Gold Prices Show There’s a “Big Short” Going on in Official Currencies
On August 4, 2020, the price of gold surpassed $2,000 per ounce, currently trading around an all-time high of $2,050 per ounce. While one may say that the price of gold is on the rise, it would actually be more meaningful to say that the purchasing power of the world’s fiat currencies vis-à-vis gold is on the decline, because this is what a rising price for gold and silver in, say, US dollars, euros, Chinese renminbi, Japanese yen, or Swiss francs really stands for: The higher the price of this precious metal, the lower the exchange value of official currencies.
Gold isn’t just a good like any other. It is special: it is the “ultimate means of payment,” the “base money of civilization.” Monetary history bears this out: whenever people were free to choose their money, they went for gold. Indeed, gold has all the physical properties that make for sound money: gold is scarce, homogenous, easily transportable, divisible, mintable, durable, and, last but not least, has a relatively high value per unit of weight. Even though officially demonetized in the early 1970s, people haven’t stop appreciating gold’s “moneyish” qualities.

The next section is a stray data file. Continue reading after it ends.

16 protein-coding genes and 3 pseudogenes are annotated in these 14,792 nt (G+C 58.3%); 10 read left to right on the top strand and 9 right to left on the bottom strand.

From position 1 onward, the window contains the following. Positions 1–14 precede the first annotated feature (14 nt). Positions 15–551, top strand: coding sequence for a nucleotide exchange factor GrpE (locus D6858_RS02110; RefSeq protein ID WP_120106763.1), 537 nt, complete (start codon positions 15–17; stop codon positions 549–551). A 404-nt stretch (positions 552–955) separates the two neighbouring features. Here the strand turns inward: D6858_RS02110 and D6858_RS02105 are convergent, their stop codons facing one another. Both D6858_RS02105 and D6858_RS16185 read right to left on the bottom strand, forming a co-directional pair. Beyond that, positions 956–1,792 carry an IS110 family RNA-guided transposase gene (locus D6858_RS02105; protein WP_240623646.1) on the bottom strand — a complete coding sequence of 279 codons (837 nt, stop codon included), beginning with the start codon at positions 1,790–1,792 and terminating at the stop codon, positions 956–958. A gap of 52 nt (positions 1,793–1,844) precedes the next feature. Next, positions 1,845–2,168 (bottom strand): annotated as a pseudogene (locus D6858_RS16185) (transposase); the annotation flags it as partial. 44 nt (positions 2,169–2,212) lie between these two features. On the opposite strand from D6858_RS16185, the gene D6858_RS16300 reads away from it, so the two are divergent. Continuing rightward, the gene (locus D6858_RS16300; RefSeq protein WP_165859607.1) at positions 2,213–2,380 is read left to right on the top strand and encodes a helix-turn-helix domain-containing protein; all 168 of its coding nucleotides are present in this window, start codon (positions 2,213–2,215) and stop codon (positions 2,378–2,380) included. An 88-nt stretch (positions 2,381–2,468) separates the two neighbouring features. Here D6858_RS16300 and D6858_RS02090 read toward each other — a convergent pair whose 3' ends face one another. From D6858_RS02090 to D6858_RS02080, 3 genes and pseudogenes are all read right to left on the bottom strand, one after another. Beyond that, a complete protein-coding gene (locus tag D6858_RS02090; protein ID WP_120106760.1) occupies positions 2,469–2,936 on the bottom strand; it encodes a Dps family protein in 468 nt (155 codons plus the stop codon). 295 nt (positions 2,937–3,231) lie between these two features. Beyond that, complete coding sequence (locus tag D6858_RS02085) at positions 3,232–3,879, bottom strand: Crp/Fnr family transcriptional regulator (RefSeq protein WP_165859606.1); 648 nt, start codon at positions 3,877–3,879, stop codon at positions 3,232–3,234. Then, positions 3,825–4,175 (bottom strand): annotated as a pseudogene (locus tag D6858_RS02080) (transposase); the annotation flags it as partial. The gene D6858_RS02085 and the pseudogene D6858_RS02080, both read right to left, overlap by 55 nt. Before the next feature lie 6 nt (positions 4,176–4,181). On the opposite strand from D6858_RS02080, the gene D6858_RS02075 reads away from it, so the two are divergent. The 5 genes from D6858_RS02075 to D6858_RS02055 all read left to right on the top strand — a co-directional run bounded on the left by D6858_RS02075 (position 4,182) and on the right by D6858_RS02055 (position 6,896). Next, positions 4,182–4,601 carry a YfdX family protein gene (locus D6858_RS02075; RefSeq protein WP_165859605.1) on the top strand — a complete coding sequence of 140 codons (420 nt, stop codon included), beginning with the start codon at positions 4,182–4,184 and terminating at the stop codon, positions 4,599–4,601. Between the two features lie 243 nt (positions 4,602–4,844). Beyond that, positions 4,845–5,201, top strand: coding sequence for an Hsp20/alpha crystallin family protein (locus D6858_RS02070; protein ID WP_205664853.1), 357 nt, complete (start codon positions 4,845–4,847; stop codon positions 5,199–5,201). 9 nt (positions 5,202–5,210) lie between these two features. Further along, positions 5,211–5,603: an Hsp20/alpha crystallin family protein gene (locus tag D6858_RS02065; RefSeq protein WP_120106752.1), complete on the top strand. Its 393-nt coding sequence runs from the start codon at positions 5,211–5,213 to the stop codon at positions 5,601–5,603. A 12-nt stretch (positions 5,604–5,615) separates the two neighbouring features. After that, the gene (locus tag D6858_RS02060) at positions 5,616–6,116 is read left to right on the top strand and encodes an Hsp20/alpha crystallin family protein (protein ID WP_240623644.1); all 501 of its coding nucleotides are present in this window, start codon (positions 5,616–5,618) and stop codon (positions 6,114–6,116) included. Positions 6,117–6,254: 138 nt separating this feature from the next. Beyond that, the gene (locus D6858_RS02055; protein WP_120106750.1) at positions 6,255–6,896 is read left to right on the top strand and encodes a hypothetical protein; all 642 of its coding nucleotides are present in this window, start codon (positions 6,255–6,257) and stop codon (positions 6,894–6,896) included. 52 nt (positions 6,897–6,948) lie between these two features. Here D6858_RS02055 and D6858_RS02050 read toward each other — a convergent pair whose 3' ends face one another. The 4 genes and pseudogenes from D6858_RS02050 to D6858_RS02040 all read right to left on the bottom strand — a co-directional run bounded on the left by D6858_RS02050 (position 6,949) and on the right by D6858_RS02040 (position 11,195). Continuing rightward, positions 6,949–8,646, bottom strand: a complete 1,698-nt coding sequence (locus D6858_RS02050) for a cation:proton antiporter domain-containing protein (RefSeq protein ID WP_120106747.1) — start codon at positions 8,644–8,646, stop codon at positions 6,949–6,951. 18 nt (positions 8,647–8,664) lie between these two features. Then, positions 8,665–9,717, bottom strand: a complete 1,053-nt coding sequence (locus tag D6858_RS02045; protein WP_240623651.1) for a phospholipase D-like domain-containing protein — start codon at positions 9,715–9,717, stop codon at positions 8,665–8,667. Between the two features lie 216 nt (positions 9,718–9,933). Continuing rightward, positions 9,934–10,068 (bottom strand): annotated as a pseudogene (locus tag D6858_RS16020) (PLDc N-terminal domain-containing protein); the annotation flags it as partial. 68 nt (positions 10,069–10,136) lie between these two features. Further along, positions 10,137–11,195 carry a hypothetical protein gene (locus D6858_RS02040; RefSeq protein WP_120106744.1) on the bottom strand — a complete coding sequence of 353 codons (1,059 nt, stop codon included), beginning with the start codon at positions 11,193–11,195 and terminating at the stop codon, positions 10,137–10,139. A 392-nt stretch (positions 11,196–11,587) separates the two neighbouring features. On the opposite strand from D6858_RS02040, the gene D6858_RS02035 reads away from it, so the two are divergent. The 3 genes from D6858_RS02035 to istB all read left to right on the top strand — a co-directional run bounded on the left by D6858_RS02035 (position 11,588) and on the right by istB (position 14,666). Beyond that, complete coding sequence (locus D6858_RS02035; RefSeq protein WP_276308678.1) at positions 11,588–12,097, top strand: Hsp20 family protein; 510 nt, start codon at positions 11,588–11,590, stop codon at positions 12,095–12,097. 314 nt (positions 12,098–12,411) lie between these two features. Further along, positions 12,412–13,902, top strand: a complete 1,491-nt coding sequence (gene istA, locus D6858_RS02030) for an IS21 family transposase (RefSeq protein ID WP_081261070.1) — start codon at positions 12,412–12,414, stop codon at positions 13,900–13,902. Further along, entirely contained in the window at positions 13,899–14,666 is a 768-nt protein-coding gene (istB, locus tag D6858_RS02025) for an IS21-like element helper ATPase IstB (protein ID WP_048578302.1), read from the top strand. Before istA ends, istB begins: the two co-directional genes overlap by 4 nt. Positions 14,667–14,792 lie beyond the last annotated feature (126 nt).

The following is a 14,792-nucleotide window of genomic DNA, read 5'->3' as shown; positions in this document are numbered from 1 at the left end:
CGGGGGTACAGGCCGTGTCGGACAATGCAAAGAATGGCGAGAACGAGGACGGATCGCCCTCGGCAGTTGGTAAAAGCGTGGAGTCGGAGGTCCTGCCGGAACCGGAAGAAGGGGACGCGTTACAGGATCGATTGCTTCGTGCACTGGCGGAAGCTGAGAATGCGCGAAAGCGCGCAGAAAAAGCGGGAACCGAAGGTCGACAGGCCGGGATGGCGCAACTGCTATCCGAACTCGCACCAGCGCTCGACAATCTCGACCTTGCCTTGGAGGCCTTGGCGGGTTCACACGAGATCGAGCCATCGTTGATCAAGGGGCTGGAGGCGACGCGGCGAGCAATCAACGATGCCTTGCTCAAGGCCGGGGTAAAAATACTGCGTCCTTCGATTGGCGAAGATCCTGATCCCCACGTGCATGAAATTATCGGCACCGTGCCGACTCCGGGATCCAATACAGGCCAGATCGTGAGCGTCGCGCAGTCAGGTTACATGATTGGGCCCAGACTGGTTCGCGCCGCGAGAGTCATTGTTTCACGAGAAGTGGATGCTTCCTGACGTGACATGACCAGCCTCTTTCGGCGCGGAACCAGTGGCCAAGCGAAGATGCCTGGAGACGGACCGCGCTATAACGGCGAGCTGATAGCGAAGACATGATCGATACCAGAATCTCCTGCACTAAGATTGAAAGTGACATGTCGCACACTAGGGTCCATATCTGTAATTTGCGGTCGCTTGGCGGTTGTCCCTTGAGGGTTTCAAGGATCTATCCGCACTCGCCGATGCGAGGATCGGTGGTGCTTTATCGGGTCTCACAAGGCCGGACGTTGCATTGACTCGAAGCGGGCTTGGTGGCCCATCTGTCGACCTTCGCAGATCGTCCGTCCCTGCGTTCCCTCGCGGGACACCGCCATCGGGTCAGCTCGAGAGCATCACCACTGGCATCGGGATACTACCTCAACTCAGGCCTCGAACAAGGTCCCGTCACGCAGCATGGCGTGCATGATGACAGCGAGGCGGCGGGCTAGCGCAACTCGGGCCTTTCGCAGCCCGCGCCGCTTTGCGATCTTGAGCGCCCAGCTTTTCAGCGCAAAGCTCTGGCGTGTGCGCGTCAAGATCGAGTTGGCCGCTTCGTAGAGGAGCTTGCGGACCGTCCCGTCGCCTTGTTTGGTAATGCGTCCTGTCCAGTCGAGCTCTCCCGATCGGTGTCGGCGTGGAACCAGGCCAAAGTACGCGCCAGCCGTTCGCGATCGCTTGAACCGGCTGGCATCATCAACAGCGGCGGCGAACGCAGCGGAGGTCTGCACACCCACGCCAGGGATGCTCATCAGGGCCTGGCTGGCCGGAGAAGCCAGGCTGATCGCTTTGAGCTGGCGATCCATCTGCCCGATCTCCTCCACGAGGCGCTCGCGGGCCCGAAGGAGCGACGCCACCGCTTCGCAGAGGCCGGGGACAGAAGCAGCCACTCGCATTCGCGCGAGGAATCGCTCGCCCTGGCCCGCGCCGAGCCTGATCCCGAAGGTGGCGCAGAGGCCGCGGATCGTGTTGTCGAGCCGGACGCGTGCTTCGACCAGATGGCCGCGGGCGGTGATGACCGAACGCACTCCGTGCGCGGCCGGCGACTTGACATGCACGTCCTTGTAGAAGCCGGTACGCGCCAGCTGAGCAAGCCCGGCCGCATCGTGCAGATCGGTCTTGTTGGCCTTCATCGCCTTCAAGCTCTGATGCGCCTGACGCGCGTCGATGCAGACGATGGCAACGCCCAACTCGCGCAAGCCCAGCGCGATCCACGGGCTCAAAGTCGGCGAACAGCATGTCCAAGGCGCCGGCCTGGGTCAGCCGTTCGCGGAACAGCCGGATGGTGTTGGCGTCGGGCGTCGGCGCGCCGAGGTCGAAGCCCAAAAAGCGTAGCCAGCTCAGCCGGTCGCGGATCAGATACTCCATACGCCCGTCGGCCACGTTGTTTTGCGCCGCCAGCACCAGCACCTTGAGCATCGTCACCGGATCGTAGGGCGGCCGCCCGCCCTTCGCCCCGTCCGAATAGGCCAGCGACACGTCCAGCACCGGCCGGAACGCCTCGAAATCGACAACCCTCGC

However, it is not only the rising gold price that indicates that the purchasing power of fiat currencies is on the decline. Basically, all other goods prices go up as well, most notably asset prices—the prices of stocks, bonds, housing, and real estate. This means that you can buy fewer and fewer stocks, bonds, and houses with a give
Article from Mises Wire